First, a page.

Wednesday, July 1, 2015

The Silly Nate Film Club - Life With Father

     My favorite Harry Potter character: Mad-Eye Moody. My favorite super hero: Batman. Favorite... duck? Uncle Scrooge! Pretty much across the entire board, my favorite character is always the grouchy yet lovable individual. I didn’t used to have an explanation for why this was always the case. But then it occurred to me… They all remind me of my father! A slightly intimidating guy with a sometimes surly disposition, but at his core... a lovable heart of gold.

     Besides strong values, integrity, and an understanding of the Grouchy Smurfs of the world, one of the things my old man instilled in me is an admiration for “old” movies. You know, the classics! Therefore, this edition of the Silly Nate Film Club is dedicated to you, Dad! From 1947, it’s director Michael Curtiz’s comedy, Life With Father

     This film’s main character falls right in there with that group of beloved protagonists that remind me of my own father. Set in the 1890’s, William Powell plays Clarence Day, a headstrong banker, husband, and father of four boys, who insists on having a certain order in every aspect of his life, especially in his own household. Unfortunately for Mr. Day, his sense of order at home seldom exists the way he’d prefer and thus, hilarity ensues! It’s a device that’s proven funny time and time again: an individual clinging to the belief that they are in control of the situation when, in fact, the opposite is the case.

     And then there’s Mrs. Day, played brilliantly by Irene Dunn. If anyone were in control of the Day household, I’d say it was she. Not that control is something her character really desires. I think what helps Life With Father stand the test of time is the stark contrast between these two characters. It’s never NOT enjoyable! Mrs. Day’s submissive gentility yet firm sensibility is constantly up against Mr. Day’s hardheaded stubbornness. Their different ways of achieving the same goals is a subtle power struggle, of sorts, that makes for some good comedy! Underneath it all, however, the two share a strong love and admiration for one another that Powell and Dunn play quite convincingly on screen. It’s not as catchy of a title, but I almost feel the film should be called Life With Mother and Father as it’s the stunning balance of the two characters that make this film the masterpiece that it is.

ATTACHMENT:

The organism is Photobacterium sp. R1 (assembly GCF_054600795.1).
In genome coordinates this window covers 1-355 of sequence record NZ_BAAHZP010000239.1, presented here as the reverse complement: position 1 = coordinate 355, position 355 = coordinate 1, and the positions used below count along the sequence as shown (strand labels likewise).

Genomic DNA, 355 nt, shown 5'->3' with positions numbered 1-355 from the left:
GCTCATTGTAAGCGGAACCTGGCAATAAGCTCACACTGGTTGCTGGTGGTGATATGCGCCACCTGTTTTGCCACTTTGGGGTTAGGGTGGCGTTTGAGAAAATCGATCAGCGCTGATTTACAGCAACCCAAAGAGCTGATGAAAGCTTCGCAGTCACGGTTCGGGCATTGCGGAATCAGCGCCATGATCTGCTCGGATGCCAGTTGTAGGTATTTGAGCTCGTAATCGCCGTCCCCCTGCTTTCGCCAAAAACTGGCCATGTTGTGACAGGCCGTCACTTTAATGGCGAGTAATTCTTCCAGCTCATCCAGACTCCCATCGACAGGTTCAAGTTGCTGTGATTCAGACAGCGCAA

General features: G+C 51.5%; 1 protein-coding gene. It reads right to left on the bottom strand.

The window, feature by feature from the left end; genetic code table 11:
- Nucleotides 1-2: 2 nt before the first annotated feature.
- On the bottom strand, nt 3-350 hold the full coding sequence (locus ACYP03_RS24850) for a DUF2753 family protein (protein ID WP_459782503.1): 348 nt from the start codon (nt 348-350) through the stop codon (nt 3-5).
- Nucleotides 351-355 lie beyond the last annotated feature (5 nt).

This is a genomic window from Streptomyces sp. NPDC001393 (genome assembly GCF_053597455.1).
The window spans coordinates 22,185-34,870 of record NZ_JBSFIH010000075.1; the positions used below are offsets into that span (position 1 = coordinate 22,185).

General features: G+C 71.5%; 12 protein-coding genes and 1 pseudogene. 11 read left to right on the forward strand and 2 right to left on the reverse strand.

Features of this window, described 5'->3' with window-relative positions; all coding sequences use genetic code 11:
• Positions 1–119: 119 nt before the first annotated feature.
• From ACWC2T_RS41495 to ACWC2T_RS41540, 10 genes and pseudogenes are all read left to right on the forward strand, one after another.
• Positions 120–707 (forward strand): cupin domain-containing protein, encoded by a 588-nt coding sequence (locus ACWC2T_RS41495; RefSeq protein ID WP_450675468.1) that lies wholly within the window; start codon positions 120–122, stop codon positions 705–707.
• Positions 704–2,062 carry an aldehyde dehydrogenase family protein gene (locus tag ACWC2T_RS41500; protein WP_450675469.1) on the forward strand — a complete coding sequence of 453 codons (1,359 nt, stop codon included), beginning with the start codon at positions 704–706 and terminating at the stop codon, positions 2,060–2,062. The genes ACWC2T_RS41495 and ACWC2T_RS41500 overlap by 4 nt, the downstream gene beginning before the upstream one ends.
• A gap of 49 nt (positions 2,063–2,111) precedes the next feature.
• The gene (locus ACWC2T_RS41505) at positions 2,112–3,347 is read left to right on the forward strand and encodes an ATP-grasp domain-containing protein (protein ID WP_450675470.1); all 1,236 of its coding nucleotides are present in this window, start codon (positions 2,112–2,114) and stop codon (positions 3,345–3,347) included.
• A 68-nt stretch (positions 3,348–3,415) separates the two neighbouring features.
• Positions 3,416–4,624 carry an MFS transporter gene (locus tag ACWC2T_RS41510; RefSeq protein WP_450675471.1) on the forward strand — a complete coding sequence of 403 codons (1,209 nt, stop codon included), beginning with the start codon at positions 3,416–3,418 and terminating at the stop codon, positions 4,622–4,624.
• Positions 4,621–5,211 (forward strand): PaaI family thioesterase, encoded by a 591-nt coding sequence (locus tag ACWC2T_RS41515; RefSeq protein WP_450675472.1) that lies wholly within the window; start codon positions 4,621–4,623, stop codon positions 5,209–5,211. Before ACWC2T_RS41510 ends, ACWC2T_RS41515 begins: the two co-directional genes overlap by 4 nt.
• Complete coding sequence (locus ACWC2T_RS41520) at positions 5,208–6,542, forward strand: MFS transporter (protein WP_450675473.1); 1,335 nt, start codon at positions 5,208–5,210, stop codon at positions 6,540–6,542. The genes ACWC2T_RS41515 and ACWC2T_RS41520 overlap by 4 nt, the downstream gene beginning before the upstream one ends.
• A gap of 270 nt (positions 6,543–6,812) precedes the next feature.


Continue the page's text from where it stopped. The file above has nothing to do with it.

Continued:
Life With Father is based on the autobiography of Clarence Day, Jr., the eldest of the four boys. I, myself, am the eldest of four boys so maybe that’s one of the reasons this film hits so close to home. My own father definitely expresses a lot more humility than Mr. Day, but the resemblances are still there. I always did, and still do to an extent, look up to my dad as an unshakable giant not unlike William Powell in Life With Father and have always strived to do right by him the way the Day boys do with their dad. One scene I enjoy is just a small moment towards the end of the film, when Mr. Day is sitting down with all four of his sons… just joking around. By this time, we’ve seen Mr. Day blow his top several times, yet his sons are never too intimidated to sit with their old man and enjoy his company. Like their mother, they understand their father and the love he has for them, and they don’t hesitate to return the affection. I think that’s what it is that I find so lovable about this type of character: the way the scales tip from hardheaded to softhearted. 

     Not long ago, I ran across a little quote from writer Thomas Merton. It might be kind of deep for a blog filled with cartoon penguins, but here it is:
"The beginning of love is the will to let those we love be perfectly themselves, the resolution not to twist them to fit our own image. If in loving them we do not love what they are, but only their potential likeness to ourselves, then we do not love them: we only love the reflection of ourselves we find in them"  
                                                                                    - Thomas Merton
     Too often we write people off for their so-called faults rather than focus on the good in them. We all have our imperfections and the sooner we try to relate to the Clarence Days that are out there rather than shun them for being different, then the sooner the world will be a better place. I don’t know if that’s the message Life With Father is trying to convey, but it’s what I get out of it, nevertheless. 

     Oh! And on a side note: the world would also be a better place if we had more movie posters like the one above! 

You gotta love the classics!

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